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Recent student influx changes dorm options

February 5, 2007

After applying to universities, getting accepted and officially deciding where to attend, the next issue that arises for a new student is housing.

Many universities, including UW-River Falls, require incoming freshmen to live on-campus for at least their first year. Because of the large number of students that are required and want to live on campus, housing shortages are common. UWRF is no exception.

According to summaries put out twice a month by the UWRF Admissions Office, the amount of applications that the University receives from new freshmen and transfer students each semester has remained fairly stable throughout the last several years, showing less than a 1% increase from 2003 to 2006. However, the amount of students that are admitted and remain active – meaning that they officially enroll – has shown much more variation. For example, fall semester 2005 to fall semester 2006 showed an increase of 4.5 percent.

The question the increase creates is where to put all the incoming students. Terry Willson has been working as Director of Residence Life at UWRF for 10 years and believes that the last two years have shown the biggest numbers by far.

Fall semester opened with a total enrollment of 5,990 students. 2,444 of those students live in the residence halls, meaning UWRF has 41% of its total students live on-campus. These numbers, Willson said, are right on par with expectations.

“Our goal is to house 40% of the student population, so we’re right on track,” Terry Willson, director of residential life said. “These are our highest numbers ever, and have been for two years in a row.”
During times of high enrollment, especially at the beginning of the school year, temporary housing is common. Any space that can be used to house students, from study lounges to basement storage, is converted into temporary housing.

“For fall, we looked at every possible space we could put two beds and a dresser in, and used it,” Willson said.

While temporary housing may sound harsh, it’s actually a common practice for some universities. Similar to overbooking in hotels, the University plans on making use of temporary housing knowing that they will lose students to transfers and drops. To some, it might seem risky, but the Residence Life staff is committed to keeping students comfortable, even in temporary housing, Willson said.

There are resources available to help students during their first weeks in on-campus housing, be it temporary or permanent, if they find the transition to on-campus living difficult.

Sarah Egerstrom isco-director of First-Year Experience, a program that began in August with the goal of helping out newly admitted students, transfer students, and their families.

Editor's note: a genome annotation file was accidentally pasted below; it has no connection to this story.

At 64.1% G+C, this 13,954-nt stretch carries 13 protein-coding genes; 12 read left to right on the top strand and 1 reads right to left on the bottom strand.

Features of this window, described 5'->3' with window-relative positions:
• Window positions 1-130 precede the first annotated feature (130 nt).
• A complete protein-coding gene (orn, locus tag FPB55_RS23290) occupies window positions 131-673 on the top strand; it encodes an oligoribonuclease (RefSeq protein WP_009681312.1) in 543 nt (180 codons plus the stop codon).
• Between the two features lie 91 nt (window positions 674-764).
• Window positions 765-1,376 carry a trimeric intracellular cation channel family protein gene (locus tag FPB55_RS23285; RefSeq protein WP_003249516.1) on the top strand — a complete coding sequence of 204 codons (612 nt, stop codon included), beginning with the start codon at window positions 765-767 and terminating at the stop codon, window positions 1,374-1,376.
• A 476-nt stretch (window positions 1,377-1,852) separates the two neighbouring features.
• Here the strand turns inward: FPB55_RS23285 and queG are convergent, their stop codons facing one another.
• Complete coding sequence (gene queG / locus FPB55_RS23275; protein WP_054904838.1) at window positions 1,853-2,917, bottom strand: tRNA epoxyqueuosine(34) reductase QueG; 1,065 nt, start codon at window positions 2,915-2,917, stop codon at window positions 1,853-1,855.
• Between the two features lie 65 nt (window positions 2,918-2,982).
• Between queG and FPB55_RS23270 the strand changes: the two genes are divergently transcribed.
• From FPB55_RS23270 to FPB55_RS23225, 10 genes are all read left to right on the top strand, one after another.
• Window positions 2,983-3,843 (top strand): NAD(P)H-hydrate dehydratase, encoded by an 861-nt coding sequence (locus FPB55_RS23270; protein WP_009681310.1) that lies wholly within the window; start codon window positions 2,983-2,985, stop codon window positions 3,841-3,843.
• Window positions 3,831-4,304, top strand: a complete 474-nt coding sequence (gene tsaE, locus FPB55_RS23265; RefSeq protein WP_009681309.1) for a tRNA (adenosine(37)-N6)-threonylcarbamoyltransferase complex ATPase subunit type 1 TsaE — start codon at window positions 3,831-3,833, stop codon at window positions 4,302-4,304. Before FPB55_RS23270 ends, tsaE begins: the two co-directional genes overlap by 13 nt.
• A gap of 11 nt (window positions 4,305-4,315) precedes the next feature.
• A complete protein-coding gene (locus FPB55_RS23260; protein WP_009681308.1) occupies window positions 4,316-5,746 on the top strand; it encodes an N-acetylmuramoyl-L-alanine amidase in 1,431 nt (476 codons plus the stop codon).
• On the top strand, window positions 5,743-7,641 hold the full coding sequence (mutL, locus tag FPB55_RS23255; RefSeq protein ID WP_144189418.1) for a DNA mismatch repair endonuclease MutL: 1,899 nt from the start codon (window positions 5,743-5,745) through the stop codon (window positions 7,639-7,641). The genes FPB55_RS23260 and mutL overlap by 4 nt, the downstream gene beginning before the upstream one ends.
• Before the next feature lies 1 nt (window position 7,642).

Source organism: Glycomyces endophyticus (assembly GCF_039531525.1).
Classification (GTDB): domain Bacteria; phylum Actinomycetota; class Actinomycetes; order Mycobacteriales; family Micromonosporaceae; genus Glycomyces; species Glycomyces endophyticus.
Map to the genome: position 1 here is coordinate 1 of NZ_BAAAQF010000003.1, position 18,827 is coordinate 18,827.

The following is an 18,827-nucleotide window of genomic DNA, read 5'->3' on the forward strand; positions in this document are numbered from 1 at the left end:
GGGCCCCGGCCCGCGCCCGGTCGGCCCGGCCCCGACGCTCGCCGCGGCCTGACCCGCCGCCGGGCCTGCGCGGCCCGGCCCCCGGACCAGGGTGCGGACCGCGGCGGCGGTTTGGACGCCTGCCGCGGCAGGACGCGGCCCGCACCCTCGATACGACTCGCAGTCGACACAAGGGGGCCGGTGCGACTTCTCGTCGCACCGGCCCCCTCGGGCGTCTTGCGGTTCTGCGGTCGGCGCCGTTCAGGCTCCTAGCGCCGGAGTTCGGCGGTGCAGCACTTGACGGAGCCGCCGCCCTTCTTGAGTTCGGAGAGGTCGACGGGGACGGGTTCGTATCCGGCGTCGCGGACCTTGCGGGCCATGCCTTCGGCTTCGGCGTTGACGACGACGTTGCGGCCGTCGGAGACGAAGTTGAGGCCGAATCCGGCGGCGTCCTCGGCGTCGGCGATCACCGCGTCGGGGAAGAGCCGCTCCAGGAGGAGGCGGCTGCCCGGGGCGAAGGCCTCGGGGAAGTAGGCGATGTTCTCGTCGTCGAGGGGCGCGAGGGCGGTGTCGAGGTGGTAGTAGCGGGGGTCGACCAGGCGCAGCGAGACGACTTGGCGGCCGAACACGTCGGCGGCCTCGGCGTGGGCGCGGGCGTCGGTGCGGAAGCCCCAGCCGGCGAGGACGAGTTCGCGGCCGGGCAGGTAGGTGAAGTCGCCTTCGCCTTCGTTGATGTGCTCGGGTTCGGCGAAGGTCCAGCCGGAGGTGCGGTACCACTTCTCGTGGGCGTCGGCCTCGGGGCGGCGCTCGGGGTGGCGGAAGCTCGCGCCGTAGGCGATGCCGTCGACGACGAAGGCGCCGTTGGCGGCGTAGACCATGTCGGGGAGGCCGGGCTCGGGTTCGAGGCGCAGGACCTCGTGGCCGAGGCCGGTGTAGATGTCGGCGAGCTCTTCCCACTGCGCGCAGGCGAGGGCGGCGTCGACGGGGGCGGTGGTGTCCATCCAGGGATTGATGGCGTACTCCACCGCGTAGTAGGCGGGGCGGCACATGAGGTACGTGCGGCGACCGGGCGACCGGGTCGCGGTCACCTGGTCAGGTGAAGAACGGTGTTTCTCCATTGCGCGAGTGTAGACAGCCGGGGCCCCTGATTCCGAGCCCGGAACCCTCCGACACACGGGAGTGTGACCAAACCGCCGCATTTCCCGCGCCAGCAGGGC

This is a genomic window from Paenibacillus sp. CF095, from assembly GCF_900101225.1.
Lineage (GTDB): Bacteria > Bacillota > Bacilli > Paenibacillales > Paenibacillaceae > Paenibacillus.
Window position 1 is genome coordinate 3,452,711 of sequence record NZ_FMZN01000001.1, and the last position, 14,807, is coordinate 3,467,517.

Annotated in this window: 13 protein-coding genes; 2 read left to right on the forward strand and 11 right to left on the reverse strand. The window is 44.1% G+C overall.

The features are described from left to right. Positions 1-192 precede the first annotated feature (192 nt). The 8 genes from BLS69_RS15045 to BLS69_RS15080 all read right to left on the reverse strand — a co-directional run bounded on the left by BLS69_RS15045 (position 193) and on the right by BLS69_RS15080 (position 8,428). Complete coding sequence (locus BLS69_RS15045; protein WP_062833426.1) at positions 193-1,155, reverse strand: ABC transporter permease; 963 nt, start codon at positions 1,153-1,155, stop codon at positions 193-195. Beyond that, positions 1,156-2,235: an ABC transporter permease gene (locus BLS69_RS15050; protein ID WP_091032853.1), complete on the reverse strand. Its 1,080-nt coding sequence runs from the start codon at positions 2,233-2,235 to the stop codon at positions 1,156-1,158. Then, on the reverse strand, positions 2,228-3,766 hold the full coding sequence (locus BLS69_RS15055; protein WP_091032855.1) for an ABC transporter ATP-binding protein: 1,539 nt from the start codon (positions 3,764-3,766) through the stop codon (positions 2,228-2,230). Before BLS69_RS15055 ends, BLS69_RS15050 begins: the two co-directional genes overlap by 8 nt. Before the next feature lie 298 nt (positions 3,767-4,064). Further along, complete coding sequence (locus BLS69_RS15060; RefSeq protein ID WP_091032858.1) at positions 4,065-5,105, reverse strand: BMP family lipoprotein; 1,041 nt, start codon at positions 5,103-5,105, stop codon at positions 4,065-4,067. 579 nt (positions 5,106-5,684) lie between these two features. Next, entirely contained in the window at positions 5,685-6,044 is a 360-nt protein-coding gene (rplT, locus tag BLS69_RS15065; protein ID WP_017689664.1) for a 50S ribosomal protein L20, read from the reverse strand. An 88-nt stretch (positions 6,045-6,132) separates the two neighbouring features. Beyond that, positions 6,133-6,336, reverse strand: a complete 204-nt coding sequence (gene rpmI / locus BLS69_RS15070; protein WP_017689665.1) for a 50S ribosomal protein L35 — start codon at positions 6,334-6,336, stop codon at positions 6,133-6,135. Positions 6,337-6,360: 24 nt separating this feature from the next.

“We’re about getting them connected to the resources they need to be successful,” Egerstrom said.

Before the fall semester started, Residence Life took every measure to make sure that students were aware of the housing shortage, sending letters and offering students that are normally required to live in on-campus housing the opportunity to live elsewhere. Students that still chose to live on campus were transferred from temporary to permanent housing as it became available.

For spring semester, while UWRF was ready to use temporary housing, it wasn’t needed. In fact, there are currently around 100 beds still open, mostly for women.

Knowing that new semesters bring about a need for even more space, plans are already in progress for next year.

“One thing we are going to do to guarantee space is discontinue the single rooms on campus. We’ll probably send out a letter letting students know that they can keep their room space, but will have to accept a roommate,” Willson said.

Brian Hogenson, a senior who is currently living in a designated single room, won’t have to deal with the housing issue after he graduates at the end of the semester. However, he understands that the discontinuation of single rooms may be essential to creating more space.

“Five to six people shouldn’t be shoved into a study lounge. Also, the loss of the study lounges for the purposes they’re actually there for hurts those who need them for academic purposes,” Hogenson said. “So, it’s a more far-reaching issue than just a matter of people being [stuck in] temporary housing.”

UWRF will continue to offer singles for medical and disability reasons, and South Fork Suites will remain as is. Residence assistant contracts, Willson said, specify that single rooms will be provided “as available.”
“This past fall we assigned roommates to approximately 30 RA’s. Most did not have roommates longer than the first week of classes. We anticipate doing the same at the beginning of fall semester 2007,” Willson said.

Singles aren’t completely out of reach for students. Willson also said that once students initially assigned to temporary housing have received permanent assignments, single rooms will be granted as additional spaces become available.

The biggest plans to create more space have to do with the building of another residence hall, known currently as South Fork Suites II. Willson disclosed that plans have been submitted to build another South Fork Suites, which will bring the housing capacity from 240 to 480 students. It is expected that a decision will be made later this spring, and if all goes as planned, another residence hall may be available to students around 2010. While South Fork Suites is currently available only to third and fourth-year students, the new building may also be open to sophomores.

With enrollment anticipated to continue increasing, UWRF is preparing to take on new students and Willson, among others, is optimistic that it will have a positive effect on all involved.

“We are one of the most residential campuses in the UW system,” Willson said, “and we want enrollment to continue increasing – it’s a good thing.”